a sea of plastic bags filled with used clothing, most of which was neither sanitary nor appropriate for those in need. In turn, clothing vouchers for Salvation Army thrift stores were distributed at the New York City Restoration Centers and Long Island Disaster Recovery Centers, allowing those impacted by the storm to secure clean and safe clothing as soon as possible. An historic armoury located in The Bronx, utilised year-round as a Salvation Army shelter for chronically homeless women, became the staging area for both purchased and donated emergency supplies. Pallet upon pallet of products, from clean-up kits to diapers (nappies), were both donated and purchased for use by agencies and government partners involved in the rapid response. The coordination of emergency supplies, facilitated by The Salvation Army and delivered by Salvation Army trucks, was a testament to the multisector inter-agency communication and collaboration that had been developed over the years.
Throughout the Greater New York Division, The Salvation Army’s traditional services – emergency feeding, roaming canteens, responder support, shelter support and disaster supply distribution – all served with the emotional and spiritual care for which The Salvation Army is known. Salvation Army teams worked side by side with a myriad of disaster relief partners, including traditional allies such as the American Red Cross, Southern Baptist Disaster Relief, and UMCOR (United Methodist Committee on Relief) to address the needs of all New York communities, leaning heavily for assistance on additional key players such as the Tzu Chi Foundation and the United Sikhs. For the most part, the emergency response phase for Hurricane Sandy took around three weeks to complete, although the amazing grass-roots community reaction – always a factor in large incidents – will continue for months, with local congregations assisting their neighbours, groups of weekend
volunteers helping to clean up, and crews from around the country coming in to be part of the recovery effort. The recovery phase of the response to Hurricane Sandy will take months, if not years. And because The Salvation Army is already present in all of these impacted communities, it has no ‘exit plan’. The community recovery process has already begun, evaluating the unmet needs of the survivors and seeking to identify ways to fill those needs. Mandated by mission, The Salvation Army will remain at the table, filling the gaps in provision whenever possible and all the while forming new partnerships in preparation for the next calamity. Months from now, when Hurricane Sandy is a distant memory, the simple reply to survivors will be the same as it is after so many disasters: ‘Still in need? Go to The Salvation Army.’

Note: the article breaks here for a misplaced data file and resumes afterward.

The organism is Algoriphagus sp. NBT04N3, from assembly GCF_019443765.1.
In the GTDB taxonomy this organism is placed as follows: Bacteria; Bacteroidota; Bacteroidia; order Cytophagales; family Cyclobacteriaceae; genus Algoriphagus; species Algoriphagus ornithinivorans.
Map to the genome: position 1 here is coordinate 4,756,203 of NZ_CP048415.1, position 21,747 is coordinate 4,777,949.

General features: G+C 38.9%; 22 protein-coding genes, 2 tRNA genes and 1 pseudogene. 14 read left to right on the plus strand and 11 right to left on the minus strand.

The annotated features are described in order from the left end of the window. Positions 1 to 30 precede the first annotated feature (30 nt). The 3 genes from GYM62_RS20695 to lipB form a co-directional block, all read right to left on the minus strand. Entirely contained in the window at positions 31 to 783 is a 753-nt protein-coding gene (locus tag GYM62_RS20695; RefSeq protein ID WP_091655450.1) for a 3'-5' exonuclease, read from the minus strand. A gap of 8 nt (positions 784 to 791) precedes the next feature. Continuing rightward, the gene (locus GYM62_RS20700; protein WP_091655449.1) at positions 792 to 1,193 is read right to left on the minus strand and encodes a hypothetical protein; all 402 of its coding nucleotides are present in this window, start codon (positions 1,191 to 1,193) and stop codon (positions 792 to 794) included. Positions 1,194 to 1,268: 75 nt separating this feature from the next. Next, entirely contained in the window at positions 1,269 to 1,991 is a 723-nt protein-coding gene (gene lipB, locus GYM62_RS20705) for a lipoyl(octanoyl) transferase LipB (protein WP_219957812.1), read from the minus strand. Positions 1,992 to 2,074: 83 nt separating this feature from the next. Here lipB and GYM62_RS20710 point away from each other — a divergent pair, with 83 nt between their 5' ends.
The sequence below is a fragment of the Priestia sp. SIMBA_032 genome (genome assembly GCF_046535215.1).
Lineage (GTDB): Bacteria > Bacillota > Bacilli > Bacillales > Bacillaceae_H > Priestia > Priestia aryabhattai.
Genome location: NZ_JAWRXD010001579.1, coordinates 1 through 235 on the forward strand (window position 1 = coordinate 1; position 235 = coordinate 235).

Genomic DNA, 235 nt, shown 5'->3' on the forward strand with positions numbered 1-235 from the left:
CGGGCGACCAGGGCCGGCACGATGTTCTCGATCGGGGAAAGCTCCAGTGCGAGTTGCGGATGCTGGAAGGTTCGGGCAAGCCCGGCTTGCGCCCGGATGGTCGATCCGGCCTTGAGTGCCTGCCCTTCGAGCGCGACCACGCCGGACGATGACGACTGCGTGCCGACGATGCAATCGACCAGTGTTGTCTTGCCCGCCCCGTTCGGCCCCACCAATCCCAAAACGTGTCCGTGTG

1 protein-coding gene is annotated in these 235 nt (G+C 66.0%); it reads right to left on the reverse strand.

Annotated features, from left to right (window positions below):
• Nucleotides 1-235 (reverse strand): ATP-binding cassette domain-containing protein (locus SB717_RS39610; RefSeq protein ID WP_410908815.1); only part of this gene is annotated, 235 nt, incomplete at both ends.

John Berglund is Director of Emergency Services in the Greater New York Division of The Salvation Army’s USA Eastern Territory J A N UA RY – M A RC H 2013 | ALL THE WORLD |
A home away from home CHINESE MINISTRY REACHES OUT TO THE COMMUNITY
by Ryan O’Connell
S of 30 June 2011, some 380,000 people born in the People’s Republic of China resided in Australia – twice as many as in 2003. Around 25,000 more migrate each year to settle permanently or temporarily for work, study or just to visit. Regardless of a person’s reason for coming ‘down under’, as soon as they set foot within Australia’s borders, their souls become the responsibility of The Salvation Army in Australia! Addressing this responsibility has given rise to a number of dedicated Chinese corps (churches) in recent decades, catering specifically to the languages and culture-specific mores of Chinese diaspora. You can find them in Perth, Waverley, Springvale, Mitcham and Surrey Hills (Victoria), which is home to one of the largest and longest-established Chinese corps. Nearly 30 years old, Surrey Hills (previously Box Hill) Corps is currently
enjoying a period of ‘tremendous growth,’ according to corps officer Captain Joseph Liu. So what is driving that growth? ‘Vision,’ he says. ‘If I had to pick one thing, I’d say a clear vision.’ That vision is to embrace Chinese people as thoroughly as possible by becoming a ‘multicultural, multigenerational and multilingual church’. It’s a difficult challenge, he admits, but one that is necessary for any corps to engage properly with a Chinese community. To that end, Surrey Hills (a Cantoneselanguage corps) recently doubled its outreach by launching Mandarin worship services and cell groups. ‘We understand that the economic boom in China means that many new